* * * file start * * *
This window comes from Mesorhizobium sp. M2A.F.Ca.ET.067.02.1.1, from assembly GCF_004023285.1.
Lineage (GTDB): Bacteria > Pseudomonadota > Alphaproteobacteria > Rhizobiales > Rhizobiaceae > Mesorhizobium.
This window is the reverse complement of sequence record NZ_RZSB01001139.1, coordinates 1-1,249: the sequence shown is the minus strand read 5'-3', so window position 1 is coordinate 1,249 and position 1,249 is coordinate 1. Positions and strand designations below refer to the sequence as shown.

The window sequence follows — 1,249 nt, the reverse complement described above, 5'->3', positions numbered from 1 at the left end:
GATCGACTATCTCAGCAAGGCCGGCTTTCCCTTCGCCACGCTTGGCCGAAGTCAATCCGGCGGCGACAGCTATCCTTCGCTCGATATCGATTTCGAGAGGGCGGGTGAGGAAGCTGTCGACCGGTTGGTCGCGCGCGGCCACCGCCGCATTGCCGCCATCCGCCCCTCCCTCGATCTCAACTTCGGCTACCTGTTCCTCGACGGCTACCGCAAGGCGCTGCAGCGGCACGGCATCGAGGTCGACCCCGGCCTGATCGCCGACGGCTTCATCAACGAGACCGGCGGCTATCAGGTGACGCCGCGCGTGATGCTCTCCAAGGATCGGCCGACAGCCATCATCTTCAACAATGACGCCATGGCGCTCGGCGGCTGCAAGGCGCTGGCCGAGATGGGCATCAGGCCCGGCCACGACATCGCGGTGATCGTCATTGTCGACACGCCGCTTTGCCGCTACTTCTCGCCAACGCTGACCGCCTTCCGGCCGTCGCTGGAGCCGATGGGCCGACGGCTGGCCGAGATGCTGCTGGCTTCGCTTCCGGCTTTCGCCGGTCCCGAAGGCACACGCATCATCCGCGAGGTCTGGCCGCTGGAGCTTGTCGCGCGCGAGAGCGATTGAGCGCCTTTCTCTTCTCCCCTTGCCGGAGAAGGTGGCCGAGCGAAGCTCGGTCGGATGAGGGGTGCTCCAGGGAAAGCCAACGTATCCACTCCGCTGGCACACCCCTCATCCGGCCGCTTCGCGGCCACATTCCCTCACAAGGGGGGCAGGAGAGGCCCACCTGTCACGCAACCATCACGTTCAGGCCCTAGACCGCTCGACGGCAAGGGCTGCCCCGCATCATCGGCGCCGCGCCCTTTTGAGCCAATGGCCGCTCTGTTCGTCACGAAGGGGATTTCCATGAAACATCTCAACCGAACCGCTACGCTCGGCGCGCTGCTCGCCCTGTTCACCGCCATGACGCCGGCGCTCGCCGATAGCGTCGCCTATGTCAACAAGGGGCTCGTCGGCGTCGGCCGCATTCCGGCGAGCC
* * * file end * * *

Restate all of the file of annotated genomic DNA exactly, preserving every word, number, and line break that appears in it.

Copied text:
This window comes from Mesorhizobium sp. M2A.F.Ca.ET.067.02.1.1, from assembly GCF_004023285.1.
Lineage (GTDB): Bacteria > Pseudomonadota > Alphaproteobacteria > Rhizobiales > Rhizobiaceae > Mesorhizobium.
This window is the reverse complement of sequence record NZ_RZSB01001139.1, coordinates 1-1,249: the sequence shown is the minus strand read 5'-3', so window position 1 is coordinate 1,249 and position 1,249 is coordinate 1. Positions and strand designations below refer to the sequence as shown.

The window sequence follows — 1,249 nt, the reverse complement described above, 5'->3', positions numbered from 1 at the left end:
GATCGACTATCTCAGCAAGGCCGGCTTTCCCTTCGCCACGCTTGGCCGAAGTCAATCCGGCGGCGACAGCTATCCTTCGCTCGATATCGATTTCGAGAGGGCGGGTGAGGAAGCTGTCGACCGGTTGGTCGCGCGCGGCCACCGCCGCATTGCCGCCATCCGCCCCTCCCTCGATCTCAACTTCGGCTACCTGTTCCTCGACGGCTACCGCAAGGCGCTGCAGCGGCACGGCATCGAGGTCGACCCCGGCCTGATCGCCGACGGCTTCATCAACGAGACCGGCGGCTATCAGGTGACGCCGCGCGTGATGCTCTCCAAGGATCGGCCGACAGCCATCATCTTCAACAATGACGCCATGGCGCTCGGCGGCTGCAAGGCGCTGGCCGAGATGGGCATCAGGCCCGGCCACGACATCGCGGTGATCGTCATTGTCGACACGCCGCTTTGCCGCTACTTCTCGCCAACGCTGACCGCCTTCCGGCCGTCGCTGGAGCCGATGGGCCGACGGCTGGCCGAGATGCTGCTGGCTTCGCTTCCGGCTTTCGCCGGTCCCGAAGGCACACGCATCATCCGCGAGGTCTGGCCGCTGGAGCTTGTCGCGCGCGAGAGCGATTGAGCGCCTTTCTCTTCTCCCCTTGCCGGAGAAGGTGGCCGAGCGAAGCTCGGTCGGATGAGGGGTGCTCCAGGGAAAGCCAACGTATCCACTCCGCTGGCACACCCCTCATCCGGCCGCTTCGCGGCCACATTCCCTCACAAGGGGGGCAGGAGAGGCCCACCTGTCACGCAACCATCACGTTCAGGCCCTAGACCGCTCGACGGCAAGGGCTGCCCCGCATCATCGGCGCCGCGCCCTTTTGAGCCAATGGCCGCTCTGTTCGTCACGAAGGGGATTTCCATGAAACATCTCAACCGAACCGCTACGCTCGGCGCGCTGCTCGCCCTGTTCACCGCCATGACGCCGGCGCTCGCCGATAGCGTCGCCTATGTCAACAAGGGGCTCGTCGGCGTCGGCCGCATTCCGGCGAGCC